Racial Violence During The Civil War And The Emancipation Of The Slaves

1547 Words Oct 1st, 2015 7 Pages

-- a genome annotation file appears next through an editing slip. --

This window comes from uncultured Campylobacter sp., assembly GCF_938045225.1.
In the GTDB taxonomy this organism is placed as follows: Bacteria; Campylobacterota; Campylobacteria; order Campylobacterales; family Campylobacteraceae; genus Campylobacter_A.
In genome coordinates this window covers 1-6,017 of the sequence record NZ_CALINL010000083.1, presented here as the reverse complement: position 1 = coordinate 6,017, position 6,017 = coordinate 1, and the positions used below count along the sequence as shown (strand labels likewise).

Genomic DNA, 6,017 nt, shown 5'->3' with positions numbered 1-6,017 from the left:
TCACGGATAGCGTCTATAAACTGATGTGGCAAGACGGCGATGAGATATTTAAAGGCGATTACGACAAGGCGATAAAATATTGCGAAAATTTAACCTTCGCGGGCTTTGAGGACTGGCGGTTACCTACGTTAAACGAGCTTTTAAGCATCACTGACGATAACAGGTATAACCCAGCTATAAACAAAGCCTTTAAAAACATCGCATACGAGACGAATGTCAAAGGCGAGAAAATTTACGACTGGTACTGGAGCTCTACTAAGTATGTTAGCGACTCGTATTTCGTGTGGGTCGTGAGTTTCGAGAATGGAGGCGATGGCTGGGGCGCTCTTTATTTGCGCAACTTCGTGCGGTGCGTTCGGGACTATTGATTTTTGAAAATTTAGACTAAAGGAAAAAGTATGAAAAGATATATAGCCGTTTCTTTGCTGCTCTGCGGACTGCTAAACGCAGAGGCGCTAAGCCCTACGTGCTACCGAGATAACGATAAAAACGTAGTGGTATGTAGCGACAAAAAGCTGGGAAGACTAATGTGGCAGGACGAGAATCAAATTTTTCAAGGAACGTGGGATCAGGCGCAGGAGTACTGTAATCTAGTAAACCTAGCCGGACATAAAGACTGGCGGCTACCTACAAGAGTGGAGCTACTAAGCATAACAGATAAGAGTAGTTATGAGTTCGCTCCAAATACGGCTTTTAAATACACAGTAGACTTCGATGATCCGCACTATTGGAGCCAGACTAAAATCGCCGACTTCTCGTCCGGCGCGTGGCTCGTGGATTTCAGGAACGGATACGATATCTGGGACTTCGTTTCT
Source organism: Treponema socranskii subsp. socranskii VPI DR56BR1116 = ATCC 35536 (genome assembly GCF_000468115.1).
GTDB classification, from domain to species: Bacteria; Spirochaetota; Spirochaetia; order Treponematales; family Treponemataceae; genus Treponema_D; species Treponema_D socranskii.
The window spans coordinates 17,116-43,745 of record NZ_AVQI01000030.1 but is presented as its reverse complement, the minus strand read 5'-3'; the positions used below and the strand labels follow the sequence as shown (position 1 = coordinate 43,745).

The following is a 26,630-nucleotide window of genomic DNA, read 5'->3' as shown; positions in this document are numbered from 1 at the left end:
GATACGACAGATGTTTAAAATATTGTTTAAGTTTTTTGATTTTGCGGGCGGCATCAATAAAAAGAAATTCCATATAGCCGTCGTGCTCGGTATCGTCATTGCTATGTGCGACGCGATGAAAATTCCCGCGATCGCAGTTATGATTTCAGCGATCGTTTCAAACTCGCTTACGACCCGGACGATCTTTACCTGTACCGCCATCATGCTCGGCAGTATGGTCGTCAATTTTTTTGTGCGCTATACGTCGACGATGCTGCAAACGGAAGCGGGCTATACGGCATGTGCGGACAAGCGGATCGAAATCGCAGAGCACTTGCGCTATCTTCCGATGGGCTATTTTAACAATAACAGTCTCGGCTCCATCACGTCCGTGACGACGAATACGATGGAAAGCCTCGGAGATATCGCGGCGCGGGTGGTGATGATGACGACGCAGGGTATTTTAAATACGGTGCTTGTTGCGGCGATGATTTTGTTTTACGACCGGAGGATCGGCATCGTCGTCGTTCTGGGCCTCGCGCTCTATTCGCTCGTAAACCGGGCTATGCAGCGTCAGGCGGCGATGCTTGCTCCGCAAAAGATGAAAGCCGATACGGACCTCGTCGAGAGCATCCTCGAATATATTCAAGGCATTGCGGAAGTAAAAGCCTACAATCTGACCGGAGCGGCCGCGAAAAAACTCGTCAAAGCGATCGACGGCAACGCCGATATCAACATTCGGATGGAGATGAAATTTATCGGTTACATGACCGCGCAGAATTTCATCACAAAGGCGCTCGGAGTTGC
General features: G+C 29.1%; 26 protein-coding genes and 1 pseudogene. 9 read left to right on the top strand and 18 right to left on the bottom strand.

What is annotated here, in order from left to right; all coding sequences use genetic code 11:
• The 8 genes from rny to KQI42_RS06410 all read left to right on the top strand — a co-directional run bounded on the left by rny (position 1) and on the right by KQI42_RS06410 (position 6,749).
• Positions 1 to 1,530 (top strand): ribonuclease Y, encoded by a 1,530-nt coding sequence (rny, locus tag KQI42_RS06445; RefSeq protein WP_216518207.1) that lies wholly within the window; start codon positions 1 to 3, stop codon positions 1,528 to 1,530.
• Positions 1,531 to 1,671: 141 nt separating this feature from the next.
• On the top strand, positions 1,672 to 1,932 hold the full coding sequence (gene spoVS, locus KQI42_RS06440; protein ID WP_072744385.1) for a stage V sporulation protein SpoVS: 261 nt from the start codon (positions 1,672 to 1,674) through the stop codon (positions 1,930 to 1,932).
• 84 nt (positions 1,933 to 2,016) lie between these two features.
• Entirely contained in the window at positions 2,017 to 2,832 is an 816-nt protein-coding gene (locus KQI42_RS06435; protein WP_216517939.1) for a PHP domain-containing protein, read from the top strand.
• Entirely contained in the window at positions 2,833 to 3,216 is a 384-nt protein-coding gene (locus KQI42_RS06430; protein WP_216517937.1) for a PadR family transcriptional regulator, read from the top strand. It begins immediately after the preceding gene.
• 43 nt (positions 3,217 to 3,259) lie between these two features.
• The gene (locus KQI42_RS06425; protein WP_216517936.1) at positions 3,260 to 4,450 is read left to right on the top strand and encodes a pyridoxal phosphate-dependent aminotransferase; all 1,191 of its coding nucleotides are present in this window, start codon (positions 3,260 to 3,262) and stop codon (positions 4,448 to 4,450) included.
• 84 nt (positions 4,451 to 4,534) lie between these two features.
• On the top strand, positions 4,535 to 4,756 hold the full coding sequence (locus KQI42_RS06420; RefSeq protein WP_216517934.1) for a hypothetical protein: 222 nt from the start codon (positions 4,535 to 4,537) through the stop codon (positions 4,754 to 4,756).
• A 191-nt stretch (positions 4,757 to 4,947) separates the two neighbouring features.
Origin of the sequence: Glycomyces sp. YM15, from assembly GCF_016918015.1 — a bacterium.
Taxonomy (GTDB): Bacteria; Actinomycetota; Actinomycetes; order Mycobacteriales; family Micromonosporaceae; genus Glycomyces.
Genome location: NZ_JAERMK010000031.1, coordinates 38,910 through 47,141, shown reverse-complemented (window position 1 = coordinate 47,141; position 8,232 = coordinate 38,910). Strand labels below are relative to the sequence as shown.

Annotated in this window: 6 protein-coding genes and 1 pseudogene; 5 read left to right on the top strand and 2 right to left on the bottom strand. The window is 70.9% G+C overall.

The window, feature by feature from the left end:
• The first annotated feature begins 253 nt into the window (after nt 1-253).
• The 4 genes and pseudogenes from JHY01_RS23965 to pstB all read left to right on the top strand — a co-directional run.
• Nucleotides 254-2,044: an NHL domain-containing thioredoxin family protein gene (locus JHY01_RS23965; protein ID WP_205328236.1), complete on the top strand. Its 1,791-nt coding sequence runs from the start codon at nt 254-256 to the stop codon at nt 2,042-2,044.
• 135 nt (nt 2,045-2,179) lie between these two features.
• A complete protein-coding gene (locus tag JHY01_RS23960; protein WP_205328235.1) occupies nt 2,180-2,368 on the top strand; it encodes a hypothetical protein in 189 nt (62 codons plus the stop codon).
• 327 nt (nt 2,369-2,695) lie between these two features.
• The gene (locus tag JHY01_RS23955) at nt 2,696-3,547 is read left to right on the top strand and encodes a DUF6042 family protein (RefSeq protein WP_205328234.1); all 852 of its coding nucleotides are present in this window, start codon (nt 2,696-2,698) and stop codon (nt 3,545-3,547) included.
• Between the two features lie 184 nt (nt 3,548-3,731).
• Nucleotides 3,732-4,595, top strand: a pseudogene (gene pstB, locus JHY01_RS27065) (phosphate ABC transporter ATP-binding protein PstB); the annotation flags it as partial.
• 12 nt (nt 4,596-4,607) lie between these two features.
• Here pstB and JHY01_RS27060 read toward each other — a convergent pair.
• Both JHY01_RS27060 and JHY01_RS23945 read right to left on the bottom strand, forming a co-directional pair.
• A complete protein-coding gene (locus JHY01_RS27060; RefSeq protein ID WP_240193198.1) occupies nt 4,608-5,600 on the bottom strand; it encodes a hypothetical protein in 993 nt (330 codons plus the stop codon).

Throughout history, racial violence has been a vital instrument in upholding white supremacy. Oftentimes, torturers use brutal, humiliating tactics to instill a sense of fear and cowardice within the abused. After the civil war and the emancipation of the slaves, the Reconstruction period brought on intense periods of racial violence due to controversial ideas about the authentic meaning of freedom. Controlled by fear, white men utilized violence to maintain their supremacy above African American men in post-Reconstruction South. The fear of African American men dominating in political power provoked white men to prevent “No Negro domination” at the polls as written on page 59 of Lynchings by Ida B. Wells. A tiny ballot that stated one’s opinion became the driving force in exacerbating white men’s terror of equality between them and male African Americans and provoking the Caucasian man to lynch blacks that came near the polls. The effort to stop African American men from voting became the purpose and rallying cry of many violent racial hatred groups such as the Ku Klux Klan and the Regulators (Wells 59). If African American men received political power, then they would alleviate inequality between African Americans and Caucasians. Therefore, white supremacists envisioned the restriction of the black vote as a necessity to ensure their dominance over all African Americans. Additionally, the privilege to vote represented masculinity as women were not permitted vote. After…

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